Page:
Address: 110 South La Brea Avenue, Los Angeles, CA 90036
Phone Number: +1 323-549-6950
Website: store.unionlosangeles.com

H. Lorenzo

With its stark interior and emphasis on up-and-coming labels and brands that lean toward the avant-garde, H. Lorenzo has been offering dramatic alternatives to the laidback, surf- and skate-inspired aesthetic that has been the city’s default aesthetic position since its first store opened in the early ’80s. Just last year, its founders took that well-established know-how and opened up a men’s standalone boutique. There, they’ve continued their talent for carrying an assortment of boundary-pushing pieces from labels that you haven’t heard of yet (think A-Cold-Wall, Y/Project, 99% Is) and more familiar names (Comme des Garcons Homme Plus, Walter Van Beirendonck, Craig Green), with a sprinkling of cool-kid classics from Maison Margiela, Acne Studios and hometown hero John Elliott. Anyone from a Hollywood Goth to a streetwear enthusiast to your average Hollywood slickster looking for something streamlined and stylish will find something here. All in all, the store’s mix underscores that local style is all about balancing extremes.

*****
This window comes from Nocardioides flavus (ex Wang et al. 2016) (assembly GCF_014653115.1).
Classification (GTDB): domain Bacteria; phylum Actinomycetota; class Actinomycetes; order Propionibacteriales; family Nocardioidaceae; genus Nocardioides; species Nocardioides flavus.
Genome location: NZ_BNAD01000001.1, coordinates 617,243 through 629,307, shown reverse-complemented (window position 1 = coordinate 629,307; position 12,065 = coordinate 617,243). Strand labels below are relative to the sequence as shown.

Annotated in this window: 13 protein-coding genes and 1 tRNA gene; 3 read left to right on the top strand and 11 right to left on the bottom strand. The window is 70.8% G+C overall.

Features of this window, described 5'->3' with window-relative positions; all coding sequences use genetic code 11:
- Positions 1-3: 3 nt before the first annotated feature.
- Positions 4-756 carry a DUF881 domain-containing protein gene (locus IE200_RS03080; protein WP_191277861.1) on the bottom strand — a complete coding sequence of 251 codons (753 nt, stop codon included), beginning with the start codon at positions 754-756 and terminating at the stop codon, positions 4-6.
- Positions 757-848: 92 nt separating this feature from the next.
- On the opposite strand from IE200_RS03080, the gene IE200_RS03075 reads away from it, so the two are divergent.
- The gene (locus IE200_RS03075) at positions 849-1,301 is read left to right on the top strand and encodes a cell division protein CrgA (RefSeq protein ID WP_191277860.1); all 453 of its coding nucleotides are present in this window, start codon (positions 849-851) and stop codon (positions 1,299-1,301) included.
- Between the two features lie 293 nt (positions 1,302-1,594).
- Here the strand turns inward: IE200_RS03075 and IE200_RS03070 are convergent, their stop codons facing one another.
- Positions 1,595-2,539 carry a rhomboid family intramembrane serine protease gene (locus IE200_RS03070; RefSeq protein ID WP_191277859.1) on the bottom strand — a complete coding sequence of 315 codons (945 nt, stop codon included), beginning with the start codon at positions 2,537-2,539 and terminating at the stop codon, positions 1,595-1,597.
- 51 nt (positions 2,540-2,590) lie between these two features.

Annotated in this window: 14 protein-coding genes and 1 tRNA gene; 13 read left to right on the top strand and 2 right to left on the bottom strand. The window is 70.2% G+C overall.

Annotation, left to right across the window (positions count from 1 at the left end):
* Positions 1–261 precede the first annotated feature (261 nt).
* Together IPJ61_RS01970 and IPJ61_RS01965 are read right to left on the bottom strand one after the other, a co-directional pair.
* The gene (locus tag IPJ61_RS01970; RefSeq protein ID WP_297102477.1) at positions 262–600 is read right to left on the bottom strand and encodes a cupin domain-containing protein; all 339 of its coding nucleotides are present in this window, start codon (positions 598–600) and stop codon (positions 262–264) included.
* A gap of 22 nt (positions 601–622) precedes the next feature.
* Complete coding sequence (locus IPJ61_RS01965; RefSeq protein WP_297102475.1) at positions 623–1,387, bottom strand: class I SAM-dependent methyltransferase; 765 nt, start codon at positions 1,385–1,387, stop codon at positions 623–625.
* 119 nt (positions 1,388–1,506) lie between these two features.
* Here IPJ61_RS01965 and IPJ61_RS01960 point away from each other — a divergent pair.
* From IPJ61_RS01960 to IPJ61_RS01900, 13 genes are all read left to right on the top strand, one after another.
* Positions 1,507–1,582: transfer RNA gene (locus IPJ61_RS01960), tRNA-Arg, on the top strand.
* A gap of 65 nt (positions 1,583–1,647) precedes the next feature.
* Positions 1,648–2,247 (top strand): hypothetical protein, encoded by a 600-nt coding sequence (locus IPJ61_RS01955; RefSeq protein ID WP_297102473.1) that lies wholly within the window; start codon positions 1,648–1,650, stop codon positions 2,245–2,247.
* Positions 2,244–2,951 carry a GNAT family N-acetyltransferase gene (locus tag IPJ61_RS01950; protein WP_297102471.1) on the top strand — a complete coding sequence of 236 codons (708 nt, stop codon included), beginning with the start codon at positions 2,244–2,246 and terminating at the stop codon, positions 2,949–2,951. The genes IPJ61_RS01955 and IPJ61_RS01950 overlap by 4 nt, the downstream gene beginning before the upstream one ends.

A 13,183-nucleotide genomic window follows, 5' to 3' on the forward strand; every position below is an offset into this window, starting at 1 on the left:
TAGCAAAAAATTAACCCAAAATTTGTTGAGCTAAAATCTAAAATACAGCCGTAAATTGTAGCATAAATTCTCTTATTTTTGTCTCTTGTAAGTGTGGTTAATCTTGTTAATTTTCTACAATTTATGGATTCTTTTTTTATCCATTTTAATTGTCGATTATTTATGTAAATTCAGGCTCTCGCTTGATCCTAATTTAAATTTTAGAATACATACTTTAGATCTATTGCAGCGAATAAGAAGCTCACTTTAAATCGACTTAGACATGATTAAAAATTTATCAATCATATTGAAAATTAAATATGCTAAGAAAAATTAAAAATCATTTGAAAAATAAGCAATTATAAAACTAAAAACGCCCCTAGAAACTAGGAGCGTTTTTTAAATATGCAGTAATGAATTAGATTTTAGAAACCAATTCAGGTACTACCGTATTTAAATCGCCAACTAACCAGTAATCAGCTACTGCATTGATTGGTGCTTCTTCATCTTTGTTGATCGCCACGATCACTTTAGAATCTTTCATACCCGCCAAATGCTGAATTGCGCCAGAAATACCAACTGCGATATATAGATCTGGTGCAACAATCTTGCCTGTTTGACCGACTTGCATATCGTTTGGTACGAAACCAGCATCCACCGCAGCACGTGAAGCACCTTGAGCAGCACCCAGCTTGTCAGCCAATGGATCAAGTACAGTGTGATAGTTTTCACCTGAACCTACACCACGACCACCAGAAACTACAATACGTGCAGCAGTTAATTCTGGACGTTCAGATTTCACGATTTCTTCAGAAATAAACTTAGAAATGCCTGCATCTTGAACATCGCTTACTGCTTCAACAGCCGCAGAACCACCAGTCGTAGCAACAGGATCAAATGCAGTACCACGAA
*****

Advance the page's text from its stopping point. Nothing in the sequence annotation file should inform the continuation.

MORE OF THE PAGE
Address: 8700 West Sunset Boulevard, West Hollywood, CA 90069
Phone Number: +1 310-652-7039
Website: www.hlorenzo.com

The Bloke LA

A notoriously casual city, The Bloke is a bit of an outlier for the guy who still feels best in a classic two-piece suit (or some variation thereof). Located in the tony hamlet of Pasadena in the outer reaches of LA’s infamous sprawl, the store features brands that perfectly encapsulate the nouveau prep feeling taking over the men’s market as streetwear’s ubiquity suddenly feels a little old hat. Labels like Ring Jacket, Rowing Blazers and Drakes sit alongside more casual sartorial fare and fun doodads like model cars, vintage magazines and the like. The store even offers bespoke services, courtesy of local tailor Jonathan Behr, starting at $3,200.

Address: 380 South Lake Avenue, Pasadena, CA 91101
Phone Number: +1 626-773-1119
Website: thebloke.com

Just One Eye